Why you get “normal” blood test results with Alopecia
Have you been told “everything in your labs looks normal”?
In our personal experience, we had done standard blood tests, non-standard blood tests, including comprehensive autoimmune markers, as well as more specialised (and very pricey!) “functional” labs, like the GI map, comprehensive stool analysis, microbiome test, micronutrient panel, etc etc. Although testing can be very helpful for some people, it never really gave me any useful insight in our case. Like many of my clients, we were told “everything looks normal”. My daughter did not even have a single autoimmune marker in the labs when she had a massive flare up a few years back. I decided to just zoom out, stopped focusing on the numbers, and refocused on the whole body health instead, and that’s when things took a turn for the better.
1️⃣ Inflammatory Markers: Autoimmune conditions can be tricky because they often involve inflammation. However, not all inflammation markers are specific to a particular condition. They can be elevated for various reasons, making it challenging to pinpoint the exact cause.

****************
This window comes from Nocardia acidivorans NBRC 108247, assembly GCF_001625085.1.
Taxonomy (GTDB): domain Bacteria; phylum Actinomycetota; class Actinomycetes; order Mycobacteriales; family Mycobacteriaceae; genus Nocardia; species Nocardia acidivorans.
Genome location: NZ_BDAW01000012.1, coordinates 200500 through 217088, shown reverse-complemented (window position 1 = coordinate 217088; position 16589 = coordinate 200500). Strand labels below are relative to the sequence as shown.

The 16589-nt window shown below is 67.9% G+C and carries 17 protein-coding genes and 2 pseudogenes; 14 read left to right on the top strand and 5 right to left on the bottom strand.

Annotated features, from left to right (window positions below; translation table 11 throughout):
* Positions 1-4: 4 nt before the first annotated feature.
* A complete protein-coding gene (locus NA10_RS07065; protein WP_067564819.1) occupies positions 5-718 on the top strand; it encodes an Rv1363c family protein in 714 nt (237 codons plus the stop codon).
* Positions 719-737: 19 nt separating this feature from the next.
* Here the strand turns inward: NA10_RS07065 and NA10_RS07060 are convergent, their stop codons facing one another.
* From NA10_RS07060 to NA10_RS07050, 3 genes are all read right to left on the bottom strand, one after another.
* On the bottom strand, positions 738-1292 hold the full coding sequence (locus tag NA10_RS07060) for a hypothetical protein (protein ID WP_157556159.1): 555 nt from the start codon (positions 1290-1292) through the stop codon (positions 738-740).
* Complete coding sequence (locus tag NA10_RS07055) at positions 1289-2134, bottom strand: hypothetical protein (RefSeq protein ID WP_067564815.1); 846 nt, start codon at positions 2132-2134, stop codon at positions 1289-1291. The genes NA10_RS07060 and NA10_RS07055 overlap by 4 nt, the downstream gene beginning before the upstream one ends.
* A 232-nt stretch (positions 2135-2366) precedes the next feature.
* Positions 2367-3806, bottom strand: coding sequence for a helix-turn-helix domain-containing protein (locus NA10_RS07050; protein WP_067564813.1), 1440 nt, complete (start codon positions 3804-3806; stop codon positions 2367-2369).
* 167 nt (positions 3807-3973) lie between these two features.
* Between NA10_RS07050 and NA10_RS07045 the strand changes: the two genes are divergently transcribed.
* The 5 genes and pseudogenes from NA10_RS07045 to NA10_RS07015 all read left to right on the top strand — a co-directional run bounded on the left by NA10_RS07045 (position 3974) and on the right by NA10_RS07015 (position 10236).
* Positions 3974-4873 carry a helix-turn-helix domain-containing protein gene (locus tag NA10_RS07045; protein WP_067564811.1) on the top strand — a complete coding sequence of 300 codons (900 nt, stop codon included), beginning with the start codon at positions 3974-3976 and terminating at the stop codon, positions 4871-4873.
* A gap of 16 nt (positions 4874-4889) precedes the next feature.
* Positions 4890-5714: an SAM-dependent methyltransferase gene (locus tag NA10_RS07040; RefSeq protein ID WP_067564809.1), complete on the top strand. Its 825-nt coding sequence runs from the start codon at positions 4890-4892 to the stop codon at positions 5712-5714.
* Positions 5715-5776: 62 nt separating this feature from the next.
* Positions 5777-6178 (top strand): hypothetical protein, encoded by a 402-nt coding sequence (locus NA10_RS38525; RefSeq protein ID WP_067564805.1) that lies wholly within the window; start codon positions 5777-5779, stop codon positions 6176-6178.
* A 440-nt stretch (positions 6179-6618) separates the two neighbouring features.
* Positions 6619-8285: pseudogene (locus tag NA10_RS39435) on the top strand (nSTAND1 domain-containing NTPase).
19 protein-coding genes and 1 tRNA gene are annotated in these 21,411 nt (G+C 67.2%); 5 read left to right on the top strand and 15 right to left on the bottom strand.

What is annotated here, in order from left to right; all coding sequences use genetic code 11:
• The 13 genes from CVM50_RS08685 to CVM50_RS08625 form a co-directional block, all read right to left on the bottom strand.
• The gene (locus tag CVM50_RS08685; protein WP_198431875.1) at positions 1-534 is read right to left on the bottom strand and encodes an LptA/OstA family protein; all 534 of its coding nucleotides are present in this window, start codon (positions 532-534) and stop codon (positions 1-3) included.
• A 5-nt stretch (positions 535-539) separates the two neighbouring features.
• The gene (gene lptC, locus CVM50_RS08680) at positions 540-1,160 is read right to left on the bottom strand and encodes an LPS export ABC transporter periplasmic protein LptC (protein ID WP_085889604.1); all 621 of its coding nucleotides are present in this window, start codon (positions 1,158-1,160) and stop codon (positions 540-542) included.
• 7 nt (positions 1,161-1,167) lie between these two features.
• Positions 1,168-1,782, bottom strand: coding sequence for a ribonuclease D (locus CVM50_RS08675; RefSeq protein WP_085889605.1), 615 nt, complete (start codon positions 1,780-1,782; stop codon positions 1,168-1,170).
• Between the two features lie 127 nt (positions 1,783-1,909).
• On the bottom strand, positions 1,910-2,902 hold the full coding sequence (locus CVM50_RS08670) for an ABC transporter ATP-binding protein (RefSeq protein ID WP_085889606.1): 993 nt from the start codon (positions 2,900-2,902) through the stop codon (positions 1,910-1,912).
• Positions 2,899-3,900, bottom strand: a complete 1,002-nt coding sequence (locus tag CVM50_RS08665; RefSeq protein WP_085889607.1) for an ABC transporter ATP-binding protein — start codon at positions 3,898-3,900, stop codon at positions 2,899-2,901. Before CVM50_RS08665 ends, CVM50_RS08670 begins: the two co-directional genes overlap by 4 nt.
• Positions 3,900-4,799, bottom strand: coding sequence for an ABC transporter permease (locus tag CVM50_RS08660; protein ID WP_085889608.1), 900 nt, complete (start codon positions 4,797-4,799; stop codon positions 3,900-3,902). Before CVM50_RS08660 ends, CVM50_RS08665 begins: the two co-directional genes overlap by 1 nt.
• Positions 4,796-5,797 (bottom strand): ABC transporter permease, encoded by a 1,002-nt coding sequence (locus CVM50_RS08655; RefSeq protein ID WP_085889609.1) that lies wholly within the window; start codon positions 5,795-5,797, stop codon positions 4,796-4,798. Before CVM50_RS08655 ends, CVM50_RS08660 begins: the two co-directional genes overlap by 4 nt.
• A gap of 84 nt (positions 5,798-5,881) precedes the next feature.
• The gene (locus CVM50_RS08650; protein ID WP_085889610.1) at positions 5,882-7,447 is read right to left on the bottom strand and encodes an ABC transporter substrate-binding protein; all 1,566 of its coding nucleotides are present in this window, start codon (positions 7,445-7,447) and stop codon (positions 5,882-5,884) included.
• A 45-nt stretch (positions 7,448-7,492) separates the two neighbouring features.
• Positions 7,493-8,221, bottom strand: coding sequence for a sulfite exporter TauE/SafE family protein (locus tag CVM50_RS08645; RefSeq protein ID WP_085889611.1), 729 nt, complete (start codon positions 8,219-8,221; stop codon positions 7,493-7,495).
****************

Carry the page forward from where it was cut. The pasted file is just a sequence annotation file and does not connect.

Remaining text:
2️⃣ Genetic Factors: Genetics play a significant role in autoimmune alopecia. These genetic factors don’t usually show up in most blood tests, as they involve complex interactions between multiple genes.
3️⃣ Tissue-Specific Activity: The autoimmune response might be localized within the hair follicles, and this activity might not manifest as abnormalities in the bloodstream.
4️⃣ Environmental Triggers: Triggers for autoimmune diseases can be environmental, and many times even emotional/psychological, and these factors are usually not reflected in blood tests.
5️⃣ Diagnostic Limitations: Some autoimmune conditions are simply difficult to diagnose through blood tests alone.
I still recommend that you have blood tests done; I personally like to keep a record of things as baseline and as we progress (or have setbacks) through this condition. Blood tests can also pinpoint obvious things that need extra attention, such as deficiencies or other anomalies. But I don’t recommend us getting too obsessed with blood tests alone. We are not robots and our bodies don’t work like robotic machines!
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